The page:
1.) making a bad thing seem even worse
2.) making a good thing seem bad
I guess it’s a form of self-sabotage or self doubt or whatever you want to call it.
I wouldn’t say I’m a negative person (although now it might seem like it!), but I have somehow been trained to think that wearing an armor called “expect the worst” will somehow make the bad less devastating.
Recently, I’ve been showered with amazing successes and opportunities, yet that little voice somehow comes through and says, “Don’t get too excited. This could be gone tomorrow.” Man! How bad is that!?
It appears that I’m not the only one who does this.
I work with teens, which is such an honor because they are in such a cool life phase. Pretty much anything is possible to them. Yet, many of them have serious self-doubt, which makes me want to cry. My students say things like, “I could never get into that school” or “I am preparing myself for rejection to soften the blow” or “I’ll have a list of safety schools, just in case”.
Those who have accomplished amazing things see their triumphs as tiny ant hills and those who have fallen want to hide and not get back up.
So, I want this to end. I’m going to do the following, and I hope you’ll join me, if you can relate:
1.) In tough times, tell myself “Only good can come of this”.
2.) In good times, tell myself, “Only good can come of this”. (And enjoy the good times, for crying out loud!)
3.)Believe this to be true. Know that this is in fact, A FACT!
I just started reciting this to myself, and, as if a test from the universe, tonight, my daughter got her hands on some dish soap and digested about half a teaspoon, sending me (first-time mom) into a full-fledged panic, calling her doctor, poison control, wiping her mouth out with a cloth and basically losing all of my senses.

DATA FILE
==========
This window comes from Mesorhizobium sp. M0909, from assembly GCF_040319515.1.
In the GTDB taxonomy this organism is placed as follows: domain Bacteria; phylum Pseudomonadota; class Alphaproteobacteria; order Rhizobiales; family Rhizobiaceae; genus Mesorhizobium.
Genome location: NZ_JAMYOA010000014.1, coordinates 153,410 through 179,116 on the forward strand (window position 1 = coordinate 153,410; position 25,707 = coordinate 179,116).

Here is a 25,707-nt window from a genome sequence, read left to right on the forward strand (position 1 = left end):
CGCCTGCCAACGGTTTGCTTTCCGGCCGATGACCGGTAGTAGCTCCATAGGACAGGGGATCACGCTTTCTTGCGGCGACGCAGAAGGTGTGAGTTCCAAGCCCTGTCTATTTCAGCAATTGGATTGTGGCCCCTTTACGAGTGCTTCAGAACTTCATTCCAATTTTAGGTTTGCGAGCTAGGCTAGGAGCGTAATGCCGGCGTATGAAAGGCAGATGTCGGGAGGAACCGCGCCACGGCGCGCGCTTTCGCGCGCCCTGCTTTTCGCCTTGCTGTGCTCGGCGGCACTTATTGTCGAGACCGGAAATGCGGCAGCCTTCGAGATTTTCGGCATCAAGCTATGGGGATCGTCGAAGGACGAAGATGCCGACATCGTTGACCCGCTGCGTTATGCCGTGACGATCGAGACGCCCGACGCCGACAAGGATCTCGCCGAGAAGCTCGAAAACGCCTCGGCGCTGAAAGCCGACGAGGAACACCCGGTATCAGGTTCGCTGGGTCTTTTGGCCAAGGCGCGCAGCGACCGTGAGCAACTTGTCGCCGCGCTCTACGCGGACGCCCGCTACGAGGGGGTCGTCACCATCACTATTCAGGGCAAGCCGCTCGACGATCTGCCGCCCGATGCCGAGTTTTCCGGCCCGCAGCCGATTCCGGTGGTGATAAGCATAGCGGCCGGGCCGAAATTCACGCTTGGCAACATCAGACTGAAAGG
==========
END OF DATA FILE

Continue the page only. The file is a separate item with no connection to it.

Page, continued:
In that moment of hysteria, these were probably that very LAST words that would run through my mind, after I exhausted every curse word known to man.
But now, as I settle down, and Rory is safe and sound in bed (turns out it is no where near as dangerous as I thought), I reflect on what good can come out of crazy situations like these that throw us for a loop. She probably won’t ever try to eat soap again. I probably won’t act like a total maniac again, if she does (let’s hope).
Call them little lessons or training for our emotional muscles, but these things do usually make us stronger and better prepared for the next blow.
We expect so much bad, and so we avoid so much good. This just can’t go on.
Let’s relish in all of our little victories and know that there’s more where that came from! Let’s also reframe the bad and give it a different name, forcing ourselves to envision all of the good that could possibly trickle out of that lemon. There is simply too much good out there to pass up.